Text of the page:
Sunday Times, 16 April 2017
Child sexual abuse is rarely out of the headlines these days. It is a tempting subject for crime writers, but calls for sensitive handling, and Isabelle Grey never loses sight of the impact on victims in The Special Girls (Quercus £19.99). This is the third novel in her impressive series featuring a detective based in Essex, and it begins with the murder of a young psychiatrist at a summer camp for girls with eating disorders. When DI Grace Fisher discovers that the doctor in charge of the camp was accused of child abuse 20 years earlier, she finds herself at odds with the detectives who cleared him.
The difficulties posed by historical accusations are well-known and Fisher encounters all of them as she tries to gain the confidence of traumatised young women. But she pursues the truth with single-mindedness in this brave and harrowing novel.
Iceland’s award-winning crime writer, Arnaldur Indridason, has always been more interested in the recesses of the psyche than forensic science. The Shadow District, translated by Victoria Cribb (Harvill Secker £12.99), is the first in a new series, and begins with a murder in the present day. But a link with a crime committed 70 years earlier allows Indridason to explore his signature theme, the inescapability of the past.
Like his gloomy detective Erlendur Sveinsson, who featured in the novels that made Indridason’s name, his latest characters are haunted by things that happened decades ago. Back in the 1940s, when Iceland was occupied by American troops, a local woman was found strangled in Reykjavik. The crime appeared to have been solved but the killing of one of the lead investigators, now aged 90, casts doubt on the inquiry. Scenes set in wartime Reykjavik brilliantly capture the tensions of a small city coping with an influx of foreign troops.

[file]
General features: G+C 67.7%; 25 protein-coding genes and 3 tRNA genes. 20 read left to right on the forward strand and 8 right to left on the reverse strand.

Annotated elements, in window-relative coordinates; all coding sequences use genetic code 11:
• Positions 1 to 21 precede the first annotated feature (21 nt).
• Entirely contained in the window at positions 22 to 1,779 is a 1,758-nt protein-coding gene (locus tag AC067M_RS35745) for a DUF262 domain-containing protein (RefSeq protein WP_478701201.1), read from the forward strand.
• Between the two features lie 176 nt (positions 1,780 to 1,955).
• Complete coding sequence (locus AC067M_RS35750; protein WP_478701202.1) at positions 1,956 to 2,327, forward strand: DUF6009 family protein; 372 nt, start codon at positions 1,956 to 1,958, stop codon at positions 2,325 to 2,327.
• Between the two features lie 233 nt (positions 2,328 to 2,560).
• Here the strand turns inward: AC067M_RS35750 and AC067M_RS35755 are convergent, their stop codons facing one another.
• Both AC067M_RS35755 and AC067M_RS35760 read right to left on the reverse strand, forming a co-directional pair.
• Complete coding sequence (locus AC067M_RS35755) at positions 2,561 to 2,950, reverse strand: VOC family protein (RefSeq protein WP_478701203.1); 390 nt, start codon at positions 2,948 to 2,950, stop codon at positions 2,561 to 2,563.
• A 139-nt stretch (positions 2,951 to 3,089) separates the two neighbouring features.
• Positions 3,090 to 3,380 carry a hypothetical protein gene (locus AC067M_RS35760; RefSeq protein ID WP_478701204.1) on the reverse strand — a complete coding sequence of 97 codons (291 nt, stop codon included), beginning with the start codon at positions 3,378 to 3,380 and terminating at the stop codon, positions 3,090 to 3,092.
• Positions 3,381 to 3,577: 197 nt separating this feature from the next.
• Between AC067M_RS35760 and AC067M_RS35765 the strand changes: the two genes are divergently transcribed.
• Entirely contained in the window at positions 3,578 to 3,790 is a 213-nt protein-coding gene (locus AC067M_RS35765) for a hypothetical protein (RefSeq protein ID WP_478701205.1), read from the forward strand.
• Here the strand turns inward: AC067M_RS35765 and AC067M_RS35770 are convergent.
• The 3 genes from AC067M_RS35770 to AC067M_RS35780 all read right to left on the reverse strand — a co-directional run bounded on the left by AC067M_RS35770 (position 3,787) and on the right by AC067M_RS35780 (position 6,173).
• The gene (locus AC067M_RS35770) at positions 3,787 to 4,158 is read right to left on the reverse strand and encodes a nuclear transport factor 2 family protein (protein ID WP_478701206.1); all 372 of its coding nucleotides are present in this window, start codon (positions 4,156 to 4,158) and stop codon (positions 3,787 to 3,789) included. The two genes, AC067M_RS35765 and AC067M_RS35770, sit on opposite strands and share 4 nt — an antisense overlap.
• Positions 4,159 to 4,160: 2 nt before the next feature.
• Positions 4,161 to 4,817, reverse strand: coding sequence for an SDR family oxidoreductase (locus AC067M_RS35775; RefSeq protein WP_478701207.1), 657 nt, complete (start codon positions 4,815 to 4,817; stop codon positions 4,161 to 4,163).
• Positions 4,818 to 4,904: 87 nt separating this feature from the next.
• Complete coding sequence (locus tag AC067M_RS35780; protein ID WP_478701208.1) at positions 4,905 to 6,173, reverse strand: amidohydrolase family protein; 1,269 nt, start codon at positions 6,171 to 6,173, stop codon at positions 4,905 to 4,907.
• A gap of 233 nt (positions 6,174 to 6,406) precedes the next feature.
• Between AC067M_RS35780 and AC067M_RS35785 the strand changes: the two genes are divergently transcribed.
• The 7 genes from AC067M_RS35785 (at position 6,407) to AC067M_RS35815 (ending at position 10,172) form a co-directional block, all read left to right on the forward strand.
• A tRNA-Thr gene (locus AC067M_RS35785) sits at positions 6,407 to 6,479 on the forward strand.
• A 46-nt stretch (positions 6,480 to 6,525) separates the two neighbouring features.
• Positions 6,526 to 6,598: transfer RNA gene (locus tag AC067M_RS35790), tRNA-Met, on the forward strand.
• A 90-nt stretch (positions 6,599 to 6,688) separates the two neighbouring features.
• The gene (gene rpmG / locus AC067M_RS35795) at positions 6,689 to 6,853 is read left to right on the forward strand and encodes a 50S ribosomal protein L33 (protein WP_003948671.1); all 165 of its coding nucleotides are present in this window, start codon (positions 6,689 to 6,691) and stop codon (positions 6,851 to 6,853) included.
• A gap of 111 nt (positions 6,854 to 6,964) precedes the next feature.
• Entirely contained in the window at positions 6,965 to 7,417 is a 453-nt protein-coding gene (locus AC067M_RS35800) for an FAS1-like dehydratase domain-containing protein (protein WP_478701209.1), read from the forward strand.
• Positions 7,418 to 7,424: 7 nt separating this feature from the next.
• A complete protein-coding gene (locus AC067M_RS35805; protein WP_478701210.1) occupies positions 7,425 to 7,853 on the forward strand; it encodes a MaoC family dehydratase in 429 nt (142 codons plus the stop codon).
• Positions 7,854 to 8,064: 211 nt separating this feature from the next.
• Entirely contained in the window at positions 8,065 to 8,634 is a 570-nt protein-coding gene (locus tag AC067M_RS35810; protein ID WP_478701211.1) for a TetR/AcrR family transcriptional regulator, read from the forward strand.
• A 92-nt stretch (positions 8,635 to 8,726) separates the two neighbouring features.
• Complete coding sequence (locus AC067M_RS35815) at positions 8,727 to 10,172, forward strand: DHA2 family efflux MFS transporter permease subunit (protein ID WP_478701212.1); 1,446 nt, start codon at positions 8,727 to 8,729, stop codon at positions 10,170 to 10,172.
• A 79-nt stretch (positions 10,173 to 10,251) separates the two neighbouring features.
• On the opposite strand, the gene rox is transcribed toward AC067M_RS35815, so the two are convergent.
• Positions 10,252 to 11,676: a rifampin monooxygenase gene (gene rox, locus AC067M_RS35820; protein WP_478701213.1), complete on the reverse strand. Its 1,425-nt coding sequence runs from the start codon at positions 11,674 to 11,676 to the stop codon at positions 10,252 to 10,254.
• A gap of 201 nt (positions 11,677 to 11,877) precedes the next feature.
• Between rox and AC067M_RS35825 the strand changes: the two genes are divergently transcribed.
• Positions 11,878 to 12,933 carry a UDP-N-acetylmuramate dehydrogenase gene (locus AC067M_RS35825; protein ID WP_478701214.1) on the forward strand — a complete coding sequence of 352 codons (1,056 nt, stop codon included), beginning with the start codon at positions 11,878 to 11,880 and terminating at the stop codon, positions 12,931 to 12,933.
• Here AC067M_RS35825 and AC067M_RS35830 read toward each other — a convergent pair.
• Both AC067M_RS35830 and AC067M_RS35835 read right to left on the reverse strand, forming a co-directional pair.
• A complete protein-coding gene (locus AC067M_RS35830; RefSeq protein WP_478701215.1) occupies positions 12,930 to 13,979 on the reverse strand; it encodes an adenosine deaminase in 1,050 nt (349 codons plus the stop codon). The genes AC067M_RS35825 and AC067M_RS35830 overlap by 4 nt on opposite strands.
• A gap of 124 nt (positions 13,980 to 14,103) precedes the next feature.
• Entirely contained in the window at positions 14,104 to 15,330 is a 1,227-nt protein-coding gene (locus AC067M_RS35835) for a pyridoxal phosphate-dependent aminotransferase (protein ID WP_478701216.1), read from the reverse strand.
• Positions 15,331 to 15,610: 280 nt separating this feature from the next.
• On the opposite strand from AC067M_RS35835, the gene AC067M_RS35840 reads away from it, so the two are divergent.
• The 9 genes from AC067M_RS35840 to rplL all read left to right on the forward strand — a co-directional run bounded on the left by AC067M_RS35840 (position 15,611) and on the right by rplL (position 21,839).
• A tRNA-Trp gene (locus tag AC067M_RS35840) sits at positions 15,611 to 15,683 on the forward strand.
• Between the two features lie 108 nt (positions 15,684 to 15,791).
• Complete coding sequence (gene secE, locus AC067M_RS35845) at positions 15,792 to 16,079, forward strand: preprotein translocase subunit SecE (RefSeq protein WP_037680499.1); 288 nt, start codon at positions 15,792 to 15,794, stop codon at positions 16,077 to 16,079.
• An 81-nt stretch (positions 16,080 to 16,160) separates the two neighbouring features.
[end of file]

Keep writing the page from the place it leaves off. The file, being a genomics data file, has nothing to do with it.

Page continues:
With his fast-moving plots and unsparing accounts of violence, Jo Nesbo is about as far removed from Indridason as it is possible to imagine. But the past is about to catch up with his troubled detective, Harry Hole, in The Thirst, translated by Neil Smith (Harvill Secker £20). Hole has left front-line policing, but the savage murder of a woman in her own flat by someone who drank her blood brings him out of retirement. He suspects the culprit is a serial killer he failed to catch, but intense media interest forces the police to enlist an expert on vampire killers. Whether such people really exist is one of Nesbo’s trademark teases, and the novel ends with a stunning cross-country chase.
The tidal mudflats of Essex provide an atmospheric setting for The Restless Dead (Bantam Press £12.99), the latest novel from the bestselling Simon Beckett. His forensic consultant, David Hunter, is called out to help police identify a decomposed body that has been in water for weeks. Detectives think it is the missing son of a wealthy local businessman, but Hunter finds anomalies that don’t fit the theory. This is a tense, gripping read, even if the plot is overcomplicated towards the end.